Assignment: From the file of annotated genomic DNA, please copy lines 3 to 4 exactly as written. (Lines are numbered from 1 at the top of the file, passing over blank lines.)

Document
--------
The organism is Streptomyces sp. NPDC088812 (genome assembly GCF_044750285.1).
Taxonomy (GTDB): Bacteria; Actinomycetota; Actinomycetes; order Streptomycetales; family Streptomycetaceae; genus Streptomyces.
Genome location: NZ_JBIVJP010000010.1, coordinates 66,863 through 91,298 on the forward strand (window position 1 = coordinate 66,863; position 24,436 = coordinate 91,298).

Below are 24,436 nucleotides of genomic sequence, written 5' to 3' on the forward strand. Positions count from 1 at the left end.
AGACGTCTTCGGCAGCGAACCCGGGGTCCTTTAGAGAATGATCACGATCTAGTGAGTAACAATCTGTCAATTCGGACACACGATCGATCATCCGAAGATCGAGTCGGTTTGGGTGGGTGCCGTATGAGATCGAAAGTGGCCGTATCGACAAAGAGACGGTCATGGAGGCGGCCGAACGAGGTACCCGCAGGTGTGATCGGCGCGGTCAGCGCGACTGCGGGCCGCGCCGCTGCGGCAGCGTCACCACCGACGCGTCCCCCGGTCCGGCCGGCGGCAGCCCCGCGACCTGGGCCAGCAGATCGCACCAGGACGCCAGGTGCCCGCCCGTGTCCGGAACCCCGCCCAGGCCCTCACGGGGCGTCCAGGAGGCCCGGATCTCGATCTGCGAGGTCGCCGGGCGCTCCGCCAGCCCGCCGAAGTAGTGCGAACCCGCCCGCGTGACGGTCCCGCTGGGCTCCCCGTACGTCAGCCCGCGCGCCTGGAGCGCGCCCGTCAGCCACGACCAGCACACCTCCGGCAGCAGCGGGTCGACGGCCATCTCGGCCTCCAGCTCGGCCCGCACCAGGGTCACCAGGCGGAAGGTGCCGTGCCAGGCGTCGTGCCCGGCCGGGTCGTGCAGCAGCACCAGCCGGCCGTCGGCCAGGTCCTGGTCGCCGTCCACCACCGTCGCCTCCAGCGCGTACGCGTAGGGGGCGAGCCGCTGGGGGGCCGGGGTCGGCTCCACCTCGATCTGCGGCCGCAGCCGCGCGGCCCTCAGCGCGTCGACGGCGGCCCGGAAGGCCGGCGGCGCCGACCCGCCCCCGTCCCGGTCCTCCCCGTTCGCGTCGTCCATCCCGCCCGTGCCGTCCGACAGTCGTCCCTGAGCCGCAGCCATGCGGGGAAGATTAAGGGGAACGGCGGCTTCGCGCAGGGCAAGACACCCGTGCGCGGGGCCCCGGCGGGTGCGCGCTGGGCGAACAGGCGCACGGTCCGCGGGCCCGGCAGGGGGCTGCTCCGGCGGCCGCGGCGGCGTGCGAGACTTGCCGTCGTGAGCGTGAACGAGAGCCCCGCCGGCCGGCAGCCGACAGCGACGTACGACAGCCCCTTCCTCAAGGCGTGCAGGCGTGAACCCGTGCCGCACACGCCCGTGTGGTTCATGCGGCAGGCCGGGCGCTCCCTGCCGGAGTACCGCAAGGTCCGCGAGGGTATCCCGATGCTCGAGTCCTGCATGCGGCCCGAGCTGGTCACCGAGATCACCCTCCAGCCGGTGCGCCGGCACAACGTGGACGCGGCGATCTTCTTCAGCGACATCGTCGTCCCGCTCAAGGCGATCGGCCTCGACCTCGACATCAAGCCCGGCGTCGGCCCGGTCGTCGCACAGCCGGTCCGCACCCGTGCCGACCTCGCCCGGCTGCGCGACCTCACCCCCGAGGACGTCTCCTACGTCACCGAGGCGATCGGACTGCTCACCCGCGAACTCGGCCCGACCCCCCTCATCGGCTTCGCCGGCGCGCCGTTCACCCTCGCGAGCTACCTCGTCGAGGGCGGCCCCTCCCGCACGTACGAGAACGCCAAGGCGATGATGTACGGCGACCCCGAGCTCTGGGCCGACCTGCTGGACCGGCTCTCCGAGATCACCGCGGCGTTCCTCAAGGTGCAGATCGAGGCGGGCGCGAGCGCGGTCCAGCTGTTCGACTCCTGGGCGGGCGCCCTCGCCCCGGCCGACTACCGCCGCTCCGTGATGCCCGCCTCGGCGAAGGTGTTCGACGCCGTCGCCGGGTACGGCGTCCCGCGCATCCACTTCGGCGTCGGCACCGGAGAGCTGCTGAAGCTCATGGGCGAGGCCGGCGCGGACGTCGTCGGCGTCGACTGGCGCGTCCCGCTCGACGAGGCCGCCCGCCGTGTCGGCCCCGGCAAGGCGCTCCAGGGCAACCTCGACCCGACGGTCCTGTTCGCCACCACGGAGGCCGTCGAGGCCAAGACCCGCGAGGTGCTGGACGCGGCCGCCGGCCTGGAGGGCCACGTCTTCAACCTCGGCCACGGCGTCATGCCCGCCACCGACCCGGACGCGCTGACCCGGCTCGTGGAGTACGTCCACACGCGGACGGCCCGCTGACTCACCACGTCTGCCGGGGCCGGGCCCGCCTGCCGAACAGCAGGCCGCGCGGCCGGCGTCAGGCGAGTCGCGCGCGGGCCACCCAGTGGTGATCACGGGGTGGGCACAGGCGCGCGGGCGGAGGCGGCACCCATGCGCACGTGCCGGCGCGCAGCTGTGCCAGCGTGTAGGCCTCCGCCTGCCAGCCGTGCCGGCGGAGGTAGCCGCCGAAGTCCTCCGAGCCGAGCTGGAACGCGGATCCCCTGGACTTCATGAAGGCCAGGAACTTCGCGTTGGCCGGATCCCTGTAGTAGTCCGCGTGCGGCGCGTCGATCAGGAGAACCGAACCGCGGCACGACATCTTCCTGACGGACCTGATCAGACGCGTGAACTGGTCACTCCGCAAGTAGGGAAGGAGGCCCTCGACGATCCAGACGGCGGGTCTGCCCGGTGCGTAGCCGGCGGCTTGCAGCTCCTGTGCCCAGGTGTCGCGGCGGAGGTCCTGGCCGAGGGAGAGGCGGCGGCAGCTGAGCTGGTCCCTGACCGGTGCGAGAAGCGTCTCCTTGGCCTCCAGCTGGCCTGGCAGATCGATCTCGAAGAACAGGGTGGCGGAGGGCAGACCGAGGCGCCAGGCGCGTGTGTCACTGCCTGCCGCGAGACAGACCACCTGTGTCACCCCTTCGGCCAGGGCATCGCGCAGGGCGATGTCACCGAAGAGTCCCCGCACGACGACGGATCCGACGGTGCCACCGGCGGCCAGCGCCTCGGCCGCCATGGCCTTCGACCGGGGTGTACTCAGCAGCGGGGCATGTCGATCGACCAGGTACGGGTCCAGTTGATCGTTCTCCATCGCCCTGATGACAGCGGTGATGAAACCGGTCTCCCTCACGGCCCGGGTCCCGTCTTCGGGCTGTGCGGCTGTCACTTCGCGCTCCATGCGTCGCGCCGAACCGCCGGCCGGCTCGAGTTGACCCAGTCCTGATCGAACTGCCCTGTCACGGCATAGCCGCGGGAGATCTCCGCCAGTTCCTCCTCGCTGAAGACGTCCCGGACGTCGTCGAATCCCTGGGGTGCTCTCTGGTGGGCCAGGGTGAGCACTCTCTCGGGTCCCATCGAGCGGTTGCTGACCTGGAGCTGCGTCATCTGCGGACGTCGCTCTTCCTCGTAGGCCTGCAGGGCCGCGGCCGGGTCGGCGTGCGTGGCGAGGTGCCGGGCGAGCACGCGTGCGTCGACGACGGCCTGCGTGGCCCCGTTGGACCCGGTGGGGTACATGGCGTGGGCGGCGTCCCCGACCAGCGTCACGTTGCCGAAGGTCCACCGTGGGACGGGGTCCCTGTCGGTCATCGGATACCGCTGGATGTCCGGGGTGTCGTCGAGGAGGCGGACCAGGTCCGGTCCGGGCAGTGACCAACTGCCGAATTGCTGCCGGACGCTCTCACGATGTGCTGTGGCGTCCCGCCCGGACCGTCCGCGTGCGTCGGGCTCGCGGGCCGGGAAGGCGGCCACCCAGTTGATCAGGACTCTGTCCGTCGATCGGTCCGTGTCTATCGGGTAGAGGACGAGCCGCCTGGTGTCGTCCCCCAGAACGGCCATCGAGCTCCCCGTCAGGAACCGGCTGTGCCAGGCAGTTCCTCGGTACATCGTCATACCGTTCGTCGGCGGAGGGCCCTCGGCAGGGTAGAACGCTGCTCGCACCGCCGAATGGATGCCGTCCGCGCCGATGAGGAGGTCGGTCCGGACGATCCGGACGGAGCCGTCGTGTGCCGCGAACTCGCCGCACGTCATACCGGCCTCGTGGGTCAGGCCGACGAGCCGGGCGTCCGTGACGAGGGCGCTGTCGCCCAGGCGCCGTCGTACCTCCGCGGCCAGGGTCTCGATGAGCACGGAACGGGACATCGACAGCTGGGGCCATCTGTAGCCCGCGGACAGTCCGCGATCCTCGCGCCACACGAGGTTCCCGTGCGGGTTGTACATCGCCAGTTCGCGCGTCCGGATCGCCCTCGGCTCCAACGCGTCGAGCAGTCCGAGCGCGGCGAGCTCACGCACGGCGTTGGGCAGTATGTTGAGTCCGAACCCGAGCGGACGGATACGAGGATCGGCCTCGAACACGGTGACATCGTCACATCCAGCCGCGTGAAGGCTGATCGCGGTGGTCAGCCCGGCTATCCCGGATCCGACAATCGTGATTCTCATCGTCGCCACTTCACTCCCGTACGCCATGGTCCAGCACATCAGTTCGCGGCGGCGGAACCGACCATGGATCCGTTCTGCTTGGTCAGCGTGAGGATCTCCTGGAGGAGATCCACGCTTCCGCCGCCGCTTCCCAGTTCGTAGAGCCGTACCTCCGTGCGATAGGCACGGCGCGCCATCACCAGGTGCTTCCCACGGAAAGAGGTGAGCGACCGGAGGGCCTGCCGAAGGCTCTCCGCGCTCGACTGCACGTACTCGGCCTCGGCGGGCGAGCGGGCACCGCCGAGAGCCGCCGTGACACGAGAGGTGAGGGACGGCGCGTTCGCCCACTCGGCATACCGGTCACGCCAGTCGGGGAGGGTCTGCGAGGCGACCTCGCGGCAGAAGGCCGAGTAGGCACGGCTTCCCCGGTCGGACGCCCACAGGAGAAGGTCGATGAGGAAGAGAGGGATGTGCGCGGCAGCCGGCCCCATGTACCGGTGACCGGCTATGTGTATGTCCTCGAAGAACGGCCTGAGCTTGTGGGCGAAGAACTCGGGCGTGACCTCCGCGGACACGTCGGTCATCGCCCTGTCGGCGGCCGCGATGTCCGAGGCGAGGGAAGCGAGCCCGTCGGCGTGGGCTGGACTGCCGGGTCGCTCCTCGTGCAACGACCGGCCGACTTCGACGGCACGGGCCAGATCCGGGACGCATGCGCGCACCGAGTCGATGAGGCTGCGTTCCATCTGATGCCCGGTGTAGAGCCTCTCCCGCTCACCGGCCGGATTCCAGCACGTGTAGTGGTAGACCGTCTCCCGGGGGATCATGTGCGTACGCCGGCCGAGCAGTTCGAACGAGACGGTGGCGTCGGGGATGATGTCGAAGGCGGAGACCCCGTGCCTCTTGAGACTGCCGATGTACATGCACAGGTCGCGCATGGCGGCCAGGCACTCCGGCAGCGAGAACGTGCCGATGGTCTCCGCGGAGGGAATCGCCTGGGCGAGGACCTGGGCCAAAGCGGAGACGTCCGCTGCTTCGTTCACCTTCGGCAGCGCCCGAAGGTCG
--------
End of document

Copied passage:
Genome location: NZ_JBIVJP010000010.1, coordinates 66,863 through 91,298 on the forward strand (window position 1 = coordinate 66,863; position 24,436 = coordinate 91,298).

Below are 24,436 nucleotides of genomic sequence, written 5' to 3' on the forward strand. Positions count from 1 at the left end.